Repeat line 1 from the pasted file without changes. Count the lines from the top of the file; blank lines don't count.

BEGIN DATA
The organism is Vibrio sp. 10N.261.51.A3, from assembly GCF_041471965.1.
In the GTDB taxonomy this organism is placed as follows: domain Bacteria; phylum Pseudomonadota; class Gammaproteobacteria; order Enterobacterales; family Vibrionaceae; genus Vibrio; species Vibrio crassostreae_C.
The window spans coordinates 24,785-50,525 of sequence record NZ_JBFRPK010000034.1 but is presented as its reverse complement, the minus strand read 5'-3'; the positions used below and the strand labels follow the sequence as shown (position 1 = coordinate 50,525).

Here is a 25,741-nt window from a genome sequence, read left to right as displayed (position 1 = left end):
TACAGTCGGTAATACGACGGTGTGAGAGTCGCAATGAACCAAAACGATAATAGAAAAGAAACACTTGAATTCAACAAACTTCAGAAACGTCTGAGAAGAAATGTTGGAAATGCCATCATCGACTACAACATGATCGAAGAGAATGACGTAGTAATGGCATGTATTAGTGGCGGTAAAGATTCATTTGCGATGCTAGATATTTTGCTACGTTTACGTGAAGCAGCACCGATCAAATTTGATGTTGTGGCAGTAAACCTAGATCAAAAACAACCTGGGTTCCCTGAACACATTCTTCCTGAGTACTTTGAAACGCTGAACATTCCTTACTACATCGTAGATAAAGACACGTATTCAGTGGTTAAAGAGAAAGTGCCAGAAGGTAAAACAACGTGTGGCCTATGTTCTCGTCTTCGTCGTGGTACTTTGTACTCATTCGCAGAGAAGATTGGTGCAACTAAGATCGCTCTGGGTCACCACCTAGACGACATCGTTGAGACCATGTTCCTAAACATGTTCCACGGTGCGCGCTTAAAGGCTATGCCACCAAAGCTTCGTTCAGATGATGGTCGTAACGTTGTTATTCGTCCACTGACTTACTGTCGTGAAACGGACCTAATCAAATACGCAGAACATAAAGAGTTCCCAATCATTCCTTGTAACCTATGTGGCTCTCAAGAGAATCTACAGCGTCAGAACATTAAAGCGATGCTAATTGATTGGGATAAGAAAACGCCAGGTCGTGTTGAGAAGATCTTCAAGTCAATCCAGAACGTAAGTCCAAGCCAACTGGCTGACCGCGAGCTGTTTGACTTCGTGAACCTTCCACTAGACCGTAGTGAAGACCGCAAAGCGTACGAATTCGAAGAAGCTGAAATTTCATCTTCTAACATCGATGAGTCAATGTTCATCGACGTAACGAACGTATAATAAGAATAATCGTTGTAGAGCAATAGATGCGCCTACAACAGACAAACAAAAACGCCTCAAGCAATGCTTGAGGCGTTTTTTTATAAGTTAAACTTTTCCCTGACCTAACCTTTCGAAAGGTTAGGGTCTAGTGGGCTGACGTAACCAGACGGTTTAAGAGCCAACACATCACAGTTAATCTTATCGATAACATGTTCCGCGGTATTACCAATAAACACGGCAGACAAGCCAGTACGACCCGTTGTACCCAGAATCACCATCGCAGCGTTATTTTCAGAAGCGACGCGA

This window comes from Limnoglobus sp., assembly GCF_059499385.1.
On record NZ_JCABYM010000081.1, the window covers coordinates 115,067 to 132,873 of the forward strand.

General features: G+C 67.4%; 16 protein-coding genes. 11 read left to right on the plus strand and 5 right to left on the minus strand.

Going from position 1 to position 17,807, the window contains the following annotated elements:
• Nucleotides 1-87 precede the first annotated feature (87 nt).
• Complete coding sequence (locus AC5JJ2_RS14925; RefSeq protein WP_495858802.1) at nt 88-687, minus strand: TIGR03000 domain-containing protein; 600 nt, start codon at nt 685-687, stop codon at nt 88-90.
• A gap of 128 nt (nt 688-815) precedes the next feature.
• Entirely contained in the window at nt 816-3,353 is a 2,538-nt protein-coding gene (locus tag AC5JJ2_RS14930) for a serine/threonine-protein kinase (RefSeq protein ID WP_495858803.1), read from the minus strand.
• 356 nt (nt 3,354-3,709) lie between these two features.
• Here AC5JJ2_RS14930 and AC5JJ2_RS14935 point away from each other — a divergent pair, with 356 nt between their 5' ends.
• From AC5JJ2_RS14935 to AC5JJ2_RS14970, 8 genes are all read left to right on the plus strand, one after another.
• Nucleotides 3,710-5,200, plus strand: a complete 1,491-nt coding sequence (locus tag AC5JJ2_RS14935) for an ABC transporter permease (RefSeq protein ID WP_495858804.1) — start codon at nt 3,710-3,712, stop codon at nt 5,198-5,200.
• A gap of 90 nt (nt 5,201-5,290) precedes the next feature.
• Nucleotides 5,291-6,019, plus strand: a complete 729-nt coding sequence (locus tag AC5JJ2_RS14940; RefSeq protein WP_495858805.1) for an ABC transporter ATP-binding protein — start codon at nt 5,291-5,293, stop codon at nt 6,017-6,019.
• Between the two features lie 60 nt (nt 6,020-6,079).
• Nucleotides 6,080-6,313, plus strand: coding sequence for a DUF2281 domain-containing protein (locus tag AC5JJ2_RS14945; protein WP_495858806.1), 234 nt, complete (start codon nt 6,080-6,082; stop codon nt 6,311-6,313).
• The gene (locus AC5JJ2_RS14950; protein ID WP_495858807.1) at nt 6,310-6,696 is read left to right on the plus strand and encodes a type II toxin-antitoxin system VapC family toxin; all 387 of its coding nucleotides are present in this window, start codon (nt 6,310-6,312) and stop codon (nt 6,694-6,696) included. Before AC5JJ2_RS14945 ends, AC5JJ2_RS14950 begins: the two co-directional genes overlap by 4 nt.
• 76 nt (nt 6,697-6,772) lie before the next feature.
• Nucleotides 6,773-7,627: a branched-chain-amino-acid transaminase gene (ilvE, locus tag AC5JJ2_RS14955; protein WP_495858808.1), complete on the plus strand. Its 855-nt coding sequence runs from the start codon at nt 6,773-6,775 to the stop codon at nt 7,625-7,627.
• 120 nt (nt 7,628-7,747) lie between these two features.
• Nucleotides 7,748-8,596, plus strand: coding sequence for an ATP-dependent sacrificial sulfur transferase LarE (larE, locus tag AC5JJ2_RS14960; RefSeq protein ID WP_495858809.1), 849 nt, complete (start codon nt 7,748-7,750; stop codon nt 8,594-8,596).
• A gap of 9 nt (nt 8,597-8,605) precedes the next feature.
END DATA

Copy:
The organism is Vibrio sp. 10N.261.51.A3, from assembly GCF_041471965.1.